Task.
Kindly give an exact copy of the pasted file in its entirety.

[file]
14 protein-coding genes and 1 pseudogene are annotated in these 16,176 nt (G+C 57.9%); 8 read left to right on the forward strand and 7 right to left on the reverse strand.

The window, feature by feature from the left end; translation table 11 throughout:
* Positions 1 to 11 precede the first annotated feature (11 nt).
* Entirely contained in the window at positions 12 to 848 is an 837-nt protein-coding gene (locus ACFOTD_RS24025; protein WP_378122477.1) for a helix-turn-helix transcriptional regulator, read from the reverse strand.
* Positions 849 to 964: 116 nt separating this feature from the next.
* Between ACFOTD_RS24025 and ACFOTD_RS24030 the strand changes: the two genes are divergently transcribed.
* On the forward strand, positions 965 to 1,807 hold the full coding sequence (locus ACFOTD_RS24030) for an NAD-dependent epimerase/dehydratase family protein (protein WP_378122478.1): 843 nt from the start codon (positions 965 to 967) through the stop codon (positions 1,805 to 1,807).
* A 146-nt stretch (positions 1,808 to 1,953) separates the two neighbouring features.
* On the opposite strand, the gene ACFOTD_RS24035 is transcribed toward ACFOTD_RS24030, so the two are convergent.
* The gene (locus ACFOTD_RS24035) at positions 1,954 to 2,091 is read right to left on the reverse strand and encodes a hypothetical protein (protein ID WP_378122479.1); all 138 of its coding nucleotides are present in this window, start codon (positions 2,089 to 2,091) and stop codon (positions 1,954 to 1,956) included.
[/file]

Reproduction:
14 protein-coding genes and 1 pseudogene are annotated in these 16,176 nt (G+C 57.9%); 8 read left to right on the forward strand and 7 right to left on the reverse strand.

The window, feature by feature from the left end; translation table 11 throughout:
* Positions 1 to 11 precede the first annotated feature (11 nt).
* Entirely contained in the window at positions 12 to 848 is an 837-nt protein-coding gene (locus ACFOTD_RS24025; protein WP_378122477.1) for a helix-turn-helix transcriptional regulator, read from the reverse strand.
* Positions 849 to 964: 116 nt separating this feature from the next.
* Between ACFOTD_RS24025 and ACFOTD_RS24030 the strand changes: the two genes are divergently transcribed.
* On the forward strand, positions 965 to 1,807 hold the full coding sequence (locus ACFOTD_RS24030) for an NAD-dependent epimerase/dehydratase family protein (protein WP_378122478.1): 843 nt from the start codon (positions 965 to 967) through the stop codon (positions 1,805 to 1,807).
* A 146-nt stretch (positions 1,808 to 1,953) separates the two neighbouring features.
* On the opposite strand, the gene ACFOTD_RS24035 is transcribed toward ACFOTD_RS24030, so the two are convergent.
* The gene (locus ACFOTD_RS24035) at positions 1,954 to 2,091 is read right to left on the reverse strand and encodes a hypothetical protein (protein ID WP_378122479.1); all 138 of its coding nucleotides are present in this window, start codon (positions 2,089 to 2,091) and stop codon (positions 1,954 to 1,956) included.